WarTok: TikTok is feeding war disinformation to new users within minutes — even if they don’t search for Ukraine-related content
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TikTok is feeding false and misleading content about the war in Ukraine to users within 40 minutes of their signing up to the app, regardless of whether they run any searches on the platform, an investigation by NewsGuard has found.
Moreover, NewsGuard found that searching for generic terms related to the conflict, like “Ukraine” or “Donbas,” led to TikTok suggesting multiple videos that contained disinformation in its top 20 results.
NewsGuard’s findings add to the body of evidence that TikTok’s lack of effective content labeling and moderation, coupled with its skill at pushing users to content that keeps them on the app, have made the platform fertile ground for the spread of disinformation.
Doom scrolling down the war disinformation rabbit-hole
In March 2022, a team of six NewsGuard analysts created new accounts on TikTok and ran two experiments designed to mimic normal usage of the app. In the first experiment, analysts were instructed to scroll through TikTok’s personalized “For You” feed for 45 minutes, watching any videos relating to the Russia-Ukraine conflict in full, but not following any accounts or running any searches.
Within 40 minutes of joining TikTok, all of NewsGuard’s analysts were shown false or misleading content about the war in Ukraine.
Among these claims were both pro-Russian and pro-Ukraine falsehoods:
Falsehoods peddled by the Kremlin:
- The false claim that footage from the war in Ukraine is fake
- The false claim that Ukraine is led by a neo-Nazi junta
- The false claim that the U.S. has bioweapon laboratories in Ukraine
- The false claim that Vladimir Putin and Russia are not the aggressors in this conflict, and that the U.S. orchestrated the 2014 revolution in Ukraine
- The false claim that U.S. forces are “on the way” to Ukraine
- The false claim that Putin was “photoshopped” onto footage of a press conference he gave on March 5, 2022, to hide the fact that he was not in Moscow.
- Footage of Ukraine President Zelensky “out there fighting for his country,” which was actually filmed in 2021
- Footage of the “Ghost of Kyiv” shooting down six Russian jets, which was actually from the Digital Combat Simulator video game
- Footage of a firefight “by Ukrainian army against Russia,” which actually dates to 2015 and shows Ukrainian government troops fighting pro-Russia rebels in the east of the country.
Some of the myths in the videos TikTok’s algorithm fed to analysts have previously been identified as Kremlin propaganda in NewsGuard’s Russia-Ukraine Disinformation Tracking Center.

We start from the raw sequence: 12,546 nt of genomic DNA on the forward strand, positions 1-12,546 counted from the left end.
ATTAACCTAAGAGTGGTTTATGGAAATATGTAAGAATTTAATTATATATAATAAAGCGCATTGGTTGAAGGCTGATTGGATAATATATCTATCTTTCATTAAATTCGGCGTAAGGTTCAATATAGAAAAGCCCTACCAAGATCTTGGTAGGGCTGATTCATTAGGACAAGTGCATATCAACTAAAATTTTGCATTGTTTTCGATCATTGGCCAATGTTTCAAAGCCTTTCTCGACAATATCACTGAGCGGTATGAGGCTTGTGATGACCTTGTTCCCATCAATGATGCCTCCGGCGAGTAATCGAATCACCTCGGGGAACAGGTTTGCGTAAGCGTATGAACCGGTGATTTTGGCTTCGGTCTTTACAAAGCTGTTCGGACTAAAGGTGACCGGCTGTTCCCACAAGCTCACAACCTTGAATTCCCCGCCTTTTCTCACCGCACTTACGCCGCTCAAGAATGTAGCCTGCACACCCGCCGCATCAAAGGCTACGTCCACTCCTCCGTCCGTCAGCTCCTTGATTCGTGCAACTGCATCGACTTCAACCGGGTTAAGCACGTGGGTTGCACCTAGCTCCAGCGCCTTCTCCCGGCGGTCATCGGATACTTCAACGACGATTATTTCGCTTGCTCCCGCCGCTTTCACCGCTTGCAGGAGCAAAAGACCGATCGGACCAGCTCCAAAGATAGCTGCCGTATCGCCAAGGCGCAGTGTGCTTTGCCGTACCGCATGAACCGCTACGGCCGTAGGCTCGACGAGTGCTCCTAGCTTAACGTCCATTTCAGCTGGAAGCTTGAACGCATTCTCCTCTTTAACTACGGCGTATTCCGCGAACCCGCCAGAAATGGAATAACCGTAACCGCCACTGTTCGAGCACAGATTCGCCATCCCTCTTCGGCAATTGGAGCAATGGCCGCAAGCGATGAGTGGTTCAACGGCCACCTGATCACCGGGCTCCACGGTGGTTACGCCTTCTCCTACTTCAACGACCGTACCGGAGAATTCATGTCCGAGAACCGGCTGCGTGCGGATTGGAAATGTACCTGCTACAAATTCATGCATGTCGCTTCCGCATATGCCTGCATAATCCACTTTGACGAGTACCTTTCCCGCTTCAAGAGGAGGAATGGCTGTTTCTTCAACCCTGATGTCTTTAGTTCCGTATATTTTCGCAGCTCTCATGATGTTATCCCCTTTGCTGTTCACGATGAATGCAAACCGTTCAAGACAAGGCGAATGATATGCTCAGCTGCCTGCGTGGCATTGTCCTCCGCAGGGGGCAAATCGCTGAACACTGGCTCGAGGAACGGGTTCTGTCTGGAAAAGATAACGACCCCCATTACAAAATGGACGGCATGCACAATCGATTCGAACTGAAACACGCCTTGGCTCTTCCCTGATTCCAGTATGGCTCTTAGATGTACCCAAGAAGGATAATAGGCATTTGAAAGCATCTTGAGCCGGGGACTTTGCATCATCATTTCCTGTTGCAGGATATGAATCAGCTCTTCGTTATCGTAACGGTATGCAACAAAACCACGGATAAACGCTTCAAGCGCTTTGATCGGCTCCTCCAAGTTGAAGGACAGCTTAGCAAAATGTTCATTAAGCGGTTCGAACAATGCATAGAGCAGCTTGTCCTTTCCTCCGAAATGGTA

For example, within 29 minutes of joining TikTok, a French-speaking analyst was shown a video of a speech by Vladimir Putin claiming that “today’s neo-Nazis have taken power in Ukraine” and that responsibility for any bloodshed in the country lies with those in power in Ukraine. As of March 14, 2022, this video had been viewed 1.7 million times and shared more than 15,000 times.
Within 36 minutes, the same analyst was shown a video, published on March 5, of a man claiming that “all the images of this pseudo-war are fake. There are no images coming out of Ukraine, even Russian Spetsnaz soldiers aren’t allowed to have smartphones to film anything – so all the images you seen in the media, are fake.”
As of March 14, 2022, nine days after it was published, the video had been viewed 153,000 times.
Other videos painted a misleading picture of Ukrainian military dominance, including video-game footage purporting to show real-world images of a Ukrainian fighter jet, known as “the Ghost of Kyiv”, shooting down six Russian aircraft.
Toward the end of the 45–minute experiment, analysts’ feeds were almost exclusively populated with both accurate and false content related to the war in Ukraine — with no distinction made between disinformation and reliable sources.
At a time when false narratives about the Russia-Ukraine conflict are proliferating online, none of the videos fed to our analysts by TikTok’s algorithm contained any information about the trustworthiness of the source, warnings, fact-checks, or additional information that could empower users with reliable information.
TikTok’s search results about Ukraine mix Kremlin propaganda with reliable sources